Levi Prombaum

Predoctoral Fellow (at the National Portrait Gallery), University College London

Portraits of James Baldwin, 1945-1965: Blackness and Other Queer Matters of Visibility in Light of Beauford Delaney, Carl Van Vechten and Richard Avedon

During the two decades that James Baldwin wrote his most popular novels and essays, Beauford Delaney, Carl Van Vechten and Richard Avedon each created multiple portraits of their friend. “Portraits of James Baldwin, 1945–1965,” details the history of these collaborations and the construction of Baldwin’s dynamic personas, tracing Baldwin’s rise from subcultural to national fame through the preoccupations of his imagers. In particular, this dissertation elaborates how each artist invested in Baldwin’s assertion that American racism is, at its foundation, a family drama. Delaney, Van Vechten and Avedon paralleled strategies in Baldwin’s writing: they cultivated queer spaces of filiation and bodily indistinction in their portraits, and they actively invited historical traumas into the frame.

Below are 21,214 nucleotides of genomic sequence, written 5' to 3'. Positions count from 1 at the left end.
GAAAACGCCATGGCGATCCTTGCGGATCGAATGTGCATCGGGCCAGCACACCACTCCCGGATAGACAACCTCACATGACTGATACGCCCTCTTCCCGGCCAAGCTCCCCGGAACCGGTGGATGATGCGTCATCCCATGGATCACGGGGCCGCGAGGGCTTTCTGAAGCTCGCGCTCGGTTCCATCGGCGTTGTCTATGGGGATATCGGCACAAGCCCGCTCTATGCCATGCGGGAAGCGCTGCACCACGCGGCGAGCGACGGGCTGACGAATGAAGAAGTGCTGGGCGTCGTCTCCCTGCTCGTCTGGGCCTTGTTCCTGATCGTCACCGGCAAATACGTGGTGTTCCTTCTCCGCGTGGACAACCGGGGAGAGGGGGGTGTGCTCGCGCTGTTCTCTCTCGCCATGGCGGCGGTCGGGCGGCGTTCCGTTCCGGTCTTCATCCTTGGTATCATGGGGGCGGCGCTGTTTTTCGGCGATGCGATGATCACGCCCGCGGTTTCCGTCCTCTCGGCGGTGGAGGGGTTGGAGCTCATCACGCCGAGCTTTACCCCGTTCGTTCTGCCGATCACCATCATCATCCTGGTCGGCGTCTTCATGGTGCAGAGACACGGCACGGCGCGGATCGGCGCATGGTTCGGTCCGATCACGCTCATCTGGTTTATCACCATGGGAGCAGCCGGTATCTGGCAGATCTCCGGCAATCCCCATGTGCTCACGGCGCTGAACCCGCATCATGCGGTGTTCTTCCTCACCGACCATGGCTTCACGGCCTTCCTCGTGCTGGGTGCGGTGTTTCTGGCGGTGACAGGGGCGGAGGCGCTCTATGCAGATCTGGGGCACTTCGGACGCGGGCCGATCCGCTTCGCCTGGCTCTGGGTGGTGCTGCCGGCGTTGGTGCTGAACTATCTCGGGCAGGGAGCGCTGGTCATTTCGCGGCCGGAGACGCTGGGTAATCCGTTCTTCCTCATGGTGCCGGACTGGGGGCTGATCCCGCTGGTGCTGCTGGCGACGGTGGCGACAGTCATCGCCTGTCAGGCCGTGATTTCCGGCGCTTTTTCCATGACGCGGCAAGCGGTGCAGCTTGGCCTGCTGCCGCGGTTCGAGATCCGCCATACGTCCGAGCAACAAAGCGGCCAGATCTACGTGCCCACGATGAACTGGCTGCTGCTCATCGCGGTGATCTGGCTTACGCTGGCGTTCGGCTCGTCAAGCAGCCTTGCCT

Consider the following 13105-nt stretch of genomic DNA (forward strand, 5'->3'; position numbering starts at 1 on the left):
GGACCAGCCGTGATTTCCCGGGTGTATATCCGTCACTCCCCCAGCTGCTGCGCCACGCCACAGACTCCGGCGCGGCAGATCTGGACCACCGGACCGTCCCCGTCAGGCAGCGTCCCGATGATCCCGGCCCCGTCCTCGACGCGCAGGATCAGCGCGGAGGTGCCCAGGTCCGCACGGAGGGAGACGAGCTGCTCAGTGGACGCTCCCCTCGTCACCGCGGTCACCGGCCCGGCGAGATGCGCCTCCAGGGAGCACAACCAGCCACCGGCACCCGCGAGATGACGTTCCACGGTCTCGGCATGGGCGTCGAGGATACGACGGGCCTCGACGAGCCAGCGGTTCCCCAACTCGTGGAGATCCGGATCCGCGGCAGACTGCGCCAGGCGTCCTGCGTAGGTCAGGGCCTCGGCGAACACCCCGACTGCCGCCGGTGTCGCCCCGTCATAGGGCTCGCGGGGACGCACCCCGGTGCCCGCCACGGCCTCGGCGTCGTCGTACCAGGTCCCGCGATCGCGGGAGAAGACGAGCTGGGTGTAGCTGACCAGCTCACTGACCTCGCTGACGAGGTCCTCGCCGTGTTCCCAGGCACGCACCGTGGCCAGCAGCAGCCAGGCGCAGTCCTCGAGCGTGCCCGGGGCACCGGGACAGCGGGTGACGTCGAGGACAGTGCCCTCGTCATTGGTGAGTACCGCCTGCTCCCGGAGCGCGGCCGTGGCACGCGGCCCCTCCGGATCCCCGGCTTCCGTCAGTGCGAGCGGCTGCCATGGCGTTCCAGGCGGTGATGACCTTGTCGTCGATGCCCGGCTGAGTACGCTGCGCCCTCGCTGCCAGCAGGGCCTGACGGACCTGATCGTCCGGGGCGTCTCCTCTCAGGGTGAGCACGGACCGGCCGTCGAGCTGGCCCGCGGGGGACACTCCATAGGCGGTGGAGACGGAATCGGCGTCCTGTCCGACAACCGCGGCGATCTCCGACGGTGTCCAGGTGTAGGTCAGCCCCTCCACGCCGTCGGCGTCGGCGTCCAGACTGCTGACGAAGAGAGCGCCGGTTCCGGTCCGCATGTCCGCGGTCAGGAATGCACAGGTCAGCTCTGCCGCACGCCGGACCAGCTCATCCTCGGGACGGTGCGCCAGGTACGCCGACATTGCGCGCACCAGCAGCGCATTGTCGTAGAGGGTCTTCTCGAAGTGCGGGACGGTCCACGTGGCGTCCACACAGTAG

y invited historical traumas into the frame. This dissertation argues that these visual collaborations complemented and shaped Baldwin’s body of work. Taken together, these private experiments provide a set of overlooked historical conditions and materials out of which Baldwin forged his creative legacies. These contexts, in turn, encourage new readings of Baldwin’s public presences and enrich contemporary reclamations of his work.

Jennifer Sichel

Predoctoral Fellow (at the Archives of American Art), University of Chicago

Criticism without Authority: Gene Swenson, Jill Johnston, Gregory Battcock